• Timers are just the best! That concept helps my productivity so much. Isn’t it amazing what you can get done in 10 minutes? I love that your husband pitches in too. 🙂

  5. Mary says:

    Love this! Super helpful! I am totally gonna put this to practice tomorrow. Thanks for your blog, just found it on pinterest. I’ve been trying to think of ways to help my 3.5 year old to help around the house. I love the stop before you move on concept!

  6. Nurah says:

    The best article on keeping a house/home tidy. I found this article on pinterest and it was the fifth or fourth one I read and the others I found the advice so so but ths article, I truly find the advice beneficial and I plan on implementing this very day. It’s 6am and actually can wait for my little ones to wake up.

  7. Hannah says:

    Great post! I am so guilty of the same thing and I feel like my house is a constant wreck! I will definitely try this approach. It makes total sense to clean as you go but why I don’t do that I don’t know lol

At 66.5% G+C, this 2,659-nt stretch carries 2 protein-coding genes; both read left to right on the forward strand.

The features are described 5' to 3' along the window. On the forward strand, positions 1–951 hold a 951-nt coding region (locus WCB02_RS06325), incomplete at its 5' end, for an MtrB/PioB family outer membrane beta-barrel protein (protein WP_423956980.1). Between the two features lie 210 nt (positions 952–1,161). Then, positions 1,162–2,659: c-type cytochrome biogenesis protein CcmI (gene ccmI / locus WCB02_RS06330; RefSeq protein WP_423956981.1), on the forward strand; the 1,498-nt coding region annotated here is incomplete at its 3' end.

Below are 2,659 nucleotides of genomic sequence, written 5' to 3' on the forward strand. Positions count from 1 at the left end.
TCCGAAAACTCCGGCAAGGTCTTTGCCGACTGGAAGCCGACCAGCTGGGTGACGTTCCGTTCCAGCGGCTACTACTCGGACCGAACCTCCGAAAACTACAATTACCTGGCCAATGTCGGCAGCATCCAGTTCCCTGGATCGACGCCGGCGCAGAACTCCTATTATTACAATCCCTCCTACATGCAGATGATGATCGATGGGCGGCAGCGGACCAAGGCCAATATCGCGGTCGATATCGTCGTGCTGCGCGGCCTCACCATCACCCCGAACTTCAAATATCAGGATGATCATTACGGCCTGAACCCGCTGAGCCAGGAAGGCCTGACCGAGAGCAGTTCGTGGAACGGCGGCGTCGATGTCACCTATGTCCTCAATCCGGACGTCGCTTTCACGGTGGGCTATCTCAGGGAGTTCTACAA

8. Colleen says:

    This post may actually be life changing for me. I have always been desperate to NOT make people wait since I was a dawdler and dreamer as a child. So I would leave things undone so that those around me didn’t have to wait. Being able to identify this has put meat on the advice of picking up after myself as I go. I completely believe that making our kids wait teaches them patience, and in this context will also give them the tools they need to be diligent through their lives. I just had never put two and two together. So THANK YOU! Praying it sticks! 🙂